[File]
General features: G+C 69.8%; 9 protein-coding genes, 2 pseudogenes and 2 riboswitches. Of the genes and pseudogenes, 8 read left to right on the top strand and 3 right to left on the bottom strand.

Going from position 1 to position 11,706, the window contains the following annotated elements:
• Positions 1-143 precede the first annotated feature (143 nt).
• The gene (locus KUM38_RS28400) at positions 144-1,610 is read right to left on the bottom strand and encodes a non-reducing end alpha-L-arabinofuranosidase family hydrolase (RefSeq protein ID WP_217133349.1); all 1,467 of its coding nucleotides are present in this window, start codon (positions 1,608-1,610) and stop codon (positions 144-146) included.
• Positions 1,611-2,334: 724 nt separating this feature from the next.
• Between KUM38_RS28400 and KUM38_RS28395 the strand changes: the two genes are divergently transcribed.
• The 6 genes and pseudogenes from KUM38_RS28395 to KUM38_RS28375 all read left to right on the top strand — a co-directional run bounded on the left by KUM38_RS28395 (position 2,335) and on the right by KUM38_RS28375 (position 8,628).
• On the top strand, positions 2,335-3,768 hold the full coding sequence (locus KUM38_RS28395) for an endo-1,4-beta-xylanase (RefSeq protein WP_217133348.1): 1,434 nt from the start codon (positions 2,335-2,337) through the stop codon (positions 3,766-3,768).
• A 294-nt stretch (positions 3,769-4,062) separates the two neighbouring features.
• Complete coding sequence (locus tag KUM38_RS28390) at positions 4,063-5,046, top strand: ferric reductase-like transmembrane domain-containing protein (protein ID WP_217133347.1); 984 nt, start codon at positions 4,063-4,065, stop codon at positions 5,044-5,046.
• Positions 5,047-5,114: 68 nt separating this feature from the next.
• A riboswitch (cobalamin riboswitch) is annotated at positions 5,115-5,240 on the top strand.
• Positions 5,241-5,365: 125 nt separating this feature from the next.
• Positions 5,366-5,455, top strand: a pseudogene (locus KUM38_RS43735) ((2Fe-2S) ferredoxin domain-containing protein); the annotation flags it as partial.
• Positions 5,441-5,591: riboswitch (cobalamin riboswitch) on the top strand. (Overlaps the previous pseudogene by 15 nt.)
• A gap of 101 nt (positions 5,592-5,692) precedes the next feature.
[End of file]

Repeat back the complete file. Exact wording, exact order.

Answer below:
General features: G+C 69.8%; 9 protein-coding genes, 2 pseudogenes and 2 riboswitches. Of the genes and pseudogenes, 8 read left to right on the top strand and 3 right to left on the bottom strand.

Going from position 1 to position 11,706, the window contains the following annotated elements:
• Positions 1-143 precede the first annotated feature (143 nt).
• The gene (locus KUM38_RS28400) at positions 144-1,610 is read right to left on the bottom strand and encodes a non-reducing end alpha-L-arabinofuranosidase family hydrolase (RefSeq protein ID WP_217133349.1); all 1,467 of its coding nucleotides are present in this window, start codon (positions 1,608-1,610) and stop codon (positions 144-146) included.
• Positions 1,611-2,334: 724 nt separating this feature from the next.
• Between KUM38_RS28400 and KUM38_RS28395 the strand changes: the two genes are divergently transcribed.
• The 6 genes and pseudogenes from KUM38_RS28395 to KUM38_RS28375 all read left to right on the top strand — a co-directional run bounded on the left by KUM38_RS28395 (position 2,335) and on the right by KUM38_RS28375 (position 8,628).
• On the top strand, positions 2,335-3,768 hold the full coding sequence (locus KUM38_RS28395) for an endo-1,4-beta-xylanase (RefSeq protein WP_217133348.1): 1,434 nt from the start codon (positions 2,335-2,337) through the stop codon (positions 3,766-3,768).
• A 294-nt stretch (positions 3,769-4,062) separates the two neighbouring features.
• Complete coding sequence (locus tag KUM38_RS28390) at positions 4,063-5,046, top strand: ferric reductase-like transmembrane domain-containing protein (protein ID WP_217133347.1); 984 nt, start codon at positions 4,063-4,065, stop codon at positions 5,044-5,046.
• Positions 5,047-5,114: 68 nt separating this feature from the next.
• A riboswitch (cobalamin riboswitch) is annotated at positions 5,115-5,240 on the top strand.
• Positions 5,241-5,365: 125 nt separating this feature from the next.
• Positions 5,366-5,455, top strand: a pseudogene (locus KUM38_RS43735) ((2Fe-2S) ferredoxin domain-containing protein); the annotation flags it as partial.
• Positions 5,441-5,591: riboswitch (cobalamin riboswitch) on the top strand. (Overlaps the previous pseudogene by 15 nt.)
• A gap of 101 nt (positions 5,592-5,692) precedes the next feature.